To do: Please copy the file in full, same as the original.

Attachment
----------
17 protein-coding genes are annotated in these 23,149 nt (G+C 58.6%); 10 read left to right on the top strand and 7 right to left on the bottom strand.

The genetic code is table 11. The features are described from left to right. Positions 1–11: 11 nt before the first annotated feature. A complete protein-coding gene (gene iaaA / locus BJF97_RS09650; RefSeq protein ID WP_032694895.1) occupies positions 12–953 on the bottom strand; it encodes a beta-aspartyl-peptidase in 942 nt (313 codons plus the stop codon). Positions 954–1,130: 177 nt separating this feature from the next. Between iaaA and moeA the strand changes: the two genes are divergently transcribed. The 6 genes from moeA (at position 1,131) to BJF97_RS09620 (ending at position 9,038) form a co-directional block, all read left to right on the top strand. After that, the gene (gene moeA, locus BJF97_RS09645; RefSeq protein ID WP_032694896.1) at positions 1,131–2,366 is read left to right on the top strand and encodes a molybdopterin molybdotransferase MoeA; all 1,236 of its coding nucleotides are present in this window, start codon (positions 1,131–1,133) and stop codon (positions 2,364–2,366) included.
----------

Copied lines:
17 protein-coding genes are annotated in these 23,149 nt (G+C 58.6%); 10 read left to right on the top strand and 7 right to left on the bottom strand.

The genetic code is table 11. The features are described from left to right. Positions 1–11: 11 nt before the first annotated feature. A complete protein-coding gene (gene iaaA / locus BJF97_RS09650; RefSeq protein ID WP_032694895.1) occupies positions 12–953 on the bottom strand; it encodes a beta-aspartyl-peptidase in 942 nt (313 codons plus the stop codon). Positions 954–1,130: 177 nt separating this feature from the next. Between iaaA and moeA the strand changes: the two genes are divergently transcribed. The 6 genes from moeA (at position 1,131) to BJF97_RS09620 (ending at position 9,038) form a co-directional block, all read left to right on the top strand. After that, the gene (gene moeA, locus BJF97_RS09645; RefSeq protein ID WP_032694896.1) at positions 1,131–2,366 is read left to right on the top strand and encodes a molybdopterin molybdotransferase MoeA; all 1,236 of its coding nucleotides are present in this window, start codon (positions 1,131–1,133) and stop codon (positions 2,364–2,366) included.